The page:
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Announcements: World Pest Day: Not for Pests, But for People

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World Pest Day: Not for Pests, But for People

  • World Pest Day was inaugurated by the Chinese Pest Control Association and several organizations such as the Federation of Asian and Oceania Pest Managers Associations, the National Pest Management Association of US, Confederation of European Pest Management Associations, World Health Organization (WHO) Collaborating Centre for Vector Surveillance and Management, and State Key Laboratory of Infectious Disease Prevention and Control (China CDC). It was endorsed by 42 academicians from the Chinese Academy of Science and Chinese Academy of Engineering, as well as 21 Members of the National Political Consultative Committee of China. June 6 is reserved annually to raise awareness among the public, government, and media about the important role that the pest control industry plays in protecting health, food, property and the environment from pest threats.

    World Pest Day is for the people, not for the pests (1). Globally, more and more vector-borne pathogens have recently emerged (2). The diseases transmitted by mosquitoes, ticks, and rodents have been extensively reported, such as human granulocytic anaplasmosis, dengue (3), new bunia virus, and Jingmen tick-borne virus. More than 5 billion people worldwide are at risk of one or more vector-borne diseases, and over 0.7 million people die annually from these diseases.

    Pests are an important factor of reduction in food production and pollution (4). Therefore, the theme of World Pest Day 2018 was “pest control for food safety”. Conservative estimations suggest that pests are responsible for an 8%–10% loss of grain stored by farmers and households in China, which may be as much as 1.5–6 million tons.

    With the acceleration of globalization, pests are increasingly capable of crossing borders between countries using modern means of transportation. This can have consequences for human and animal health as well as for food safety.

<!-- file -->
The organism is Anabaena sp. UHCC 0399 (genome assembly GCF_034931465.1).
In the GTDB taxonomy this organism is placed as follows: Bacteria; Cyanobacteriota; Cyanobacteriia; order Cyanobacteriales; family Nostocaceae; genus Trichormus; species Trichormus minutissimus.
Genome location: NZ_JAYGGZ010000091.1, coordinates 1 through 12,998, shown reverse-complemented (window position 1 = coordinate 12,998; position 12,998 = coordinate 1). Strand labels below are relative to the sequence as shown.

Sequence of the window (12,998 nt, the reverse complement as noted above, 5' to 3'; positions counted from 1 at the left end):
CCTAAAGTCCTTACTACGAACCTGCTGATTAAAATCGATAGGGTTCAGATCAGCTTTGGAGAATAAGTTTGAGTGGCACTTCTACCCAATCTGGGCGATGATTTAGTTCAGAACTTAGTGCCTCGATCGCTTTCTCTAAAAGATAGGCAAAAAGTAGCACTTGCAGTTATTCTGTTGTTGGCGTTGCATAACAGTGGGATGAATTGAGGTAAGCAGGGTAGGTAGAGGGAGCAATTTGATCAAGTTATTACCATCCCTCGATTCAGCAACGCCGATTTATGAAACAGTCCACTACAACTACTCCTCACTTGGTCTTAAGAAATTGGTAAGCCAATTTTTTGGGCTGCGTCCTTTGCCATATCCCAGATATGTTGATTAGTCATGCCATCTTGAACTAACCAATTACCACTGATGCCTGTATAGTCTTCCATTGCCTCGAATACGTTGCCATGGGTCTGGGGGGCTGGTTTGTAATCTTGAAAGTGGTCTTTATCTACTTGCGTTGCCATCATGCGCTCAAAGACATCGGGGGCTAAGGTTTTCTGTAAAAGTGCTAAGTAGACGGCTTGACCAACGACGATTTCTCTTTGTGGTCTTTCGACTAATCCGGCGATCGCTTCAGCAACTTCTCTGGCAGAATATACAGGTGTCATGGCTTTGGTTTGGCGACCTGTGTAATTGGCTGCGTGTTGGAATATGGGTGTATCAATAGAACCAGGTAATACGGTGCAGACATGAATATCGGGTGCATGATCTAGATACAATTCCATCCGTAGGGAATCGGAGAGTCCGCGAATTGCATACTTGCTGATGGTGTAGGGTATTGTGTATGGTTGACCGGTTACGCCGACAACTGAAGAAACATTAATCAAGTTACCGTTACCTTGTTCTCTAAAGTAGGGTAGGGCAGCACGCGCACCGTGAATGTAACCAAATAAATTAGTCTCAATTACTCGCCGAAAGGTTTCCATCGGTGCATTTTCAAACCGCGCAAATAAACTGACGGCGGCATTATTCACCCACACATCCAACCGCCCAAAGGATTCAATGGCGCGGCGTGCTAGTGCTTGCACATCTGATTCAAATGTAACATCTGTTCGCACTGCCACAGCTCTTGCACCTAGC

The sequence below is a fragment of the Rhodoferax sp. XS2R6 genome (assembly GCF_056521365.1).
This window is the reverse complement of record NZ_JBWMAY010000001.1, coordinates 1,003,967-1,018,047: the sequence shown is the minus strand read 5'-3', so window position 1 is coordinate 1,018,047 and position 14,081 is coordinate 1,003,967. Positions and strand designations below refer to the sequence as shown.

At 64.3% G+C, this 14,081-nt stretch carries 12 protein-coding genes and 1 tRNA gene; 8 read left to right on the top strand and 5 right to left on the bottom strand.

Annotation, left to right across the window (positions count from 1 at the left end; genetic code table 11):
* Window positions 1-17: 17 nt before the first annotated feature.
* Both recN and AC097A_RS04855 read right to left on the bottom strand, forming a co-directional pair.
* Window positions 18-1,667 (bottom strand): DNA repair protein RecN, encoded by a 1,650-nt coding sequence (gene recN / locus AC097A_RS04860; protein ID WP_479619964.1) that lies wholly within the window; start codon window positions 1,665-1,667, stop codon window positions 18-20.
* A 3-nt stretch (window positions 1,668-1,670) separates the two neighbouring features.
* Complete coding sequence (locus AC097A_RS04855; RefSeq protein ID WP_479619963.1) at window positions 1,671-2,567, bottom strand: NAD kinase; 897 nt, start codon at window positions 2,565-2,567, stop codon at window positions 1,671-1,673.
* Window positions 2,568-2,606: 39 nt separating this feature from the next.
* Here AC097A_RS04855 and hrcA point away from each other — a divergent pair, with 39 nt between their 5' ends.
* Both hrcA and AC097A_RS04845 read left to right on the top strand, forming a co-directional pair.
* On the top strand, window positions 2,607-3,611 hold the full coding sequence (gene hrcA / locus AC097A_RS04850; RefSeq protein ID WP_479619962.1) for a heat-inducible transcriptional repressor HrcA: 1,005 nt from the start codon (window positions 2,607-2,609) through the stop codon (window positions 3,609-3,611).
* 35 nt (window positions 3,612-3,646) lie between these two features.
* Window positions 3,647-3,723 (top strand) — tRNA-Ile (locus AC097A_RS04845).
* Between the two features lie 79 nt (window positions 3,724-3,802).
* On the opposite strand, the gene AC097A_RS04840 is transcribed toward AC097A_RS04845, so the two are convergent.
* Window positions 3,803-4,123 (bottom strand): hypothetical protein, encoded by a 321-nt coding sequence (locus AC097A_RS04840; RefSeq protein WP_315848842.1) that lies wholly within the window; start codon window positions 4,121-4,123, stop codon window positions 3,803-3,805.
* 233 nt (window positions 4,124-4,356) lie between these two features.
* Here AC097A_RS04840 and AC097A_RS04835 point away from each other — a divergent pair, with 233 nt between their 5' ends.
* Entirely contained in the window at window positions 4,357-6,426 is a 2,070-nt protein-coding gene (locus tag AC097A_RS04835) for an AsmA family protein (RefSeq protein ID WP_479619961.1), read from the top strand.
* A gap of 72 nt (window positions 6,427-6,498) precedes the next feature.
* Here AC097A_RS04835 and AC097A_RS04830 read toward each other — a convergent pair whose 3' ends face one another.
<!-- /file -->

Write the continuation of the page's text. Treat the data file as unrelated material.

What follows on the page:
Climate changes, especially the increase in temperature, mean that pests can live longer or no longer die at the same rate due to milder winters (5). In combination with globalization, this creates a risk for mosquitoes to spread across countries and transmit dangerous diseases. Increased urbanization also increases the potential for nuisances from pests such as rodents.

    If we want to achieve the grand goal of Healthy China and Healthy World, we must control harmful pests and improve the quality of life (6). We want to keep mosquitoes, rodents, and other pests away from our home and our working and leisure environments at the very least.

    Science and technology are eagerly needed to promote pest control practice. Although increasing numbers of advanced products and equipment appear every year, these advances are insufficient and need to be increased.

    We need support from governments, academic organizations, the public, media, and industries to spread the concept of scientific pest control, to enhance the professional respect of pest control practitioners, and to call on people to pay attention to pest control activities (6).

    Rodents can transmit a variety of diseases and have caused three plague pandemics in history. The year of 2020 is the year of rat in Chinese Lunar Calendar. The theme of World Pest Day 2020 is rodent control for health. We hope that we can take action to jointly control damage caused by rodents and to prevent rodent-borne diseases and protect human health and well-being.

Reference (6)

 

Jianguo Xu, Ph D.
Academician, Chinese Academy of Engineering
President, Chinese Pest Control Association
Director, State Key Laboratory of Infectious Disease Prevention and Control
Professor, National Institute for Communicable Disease Control and Prevention, China CDC

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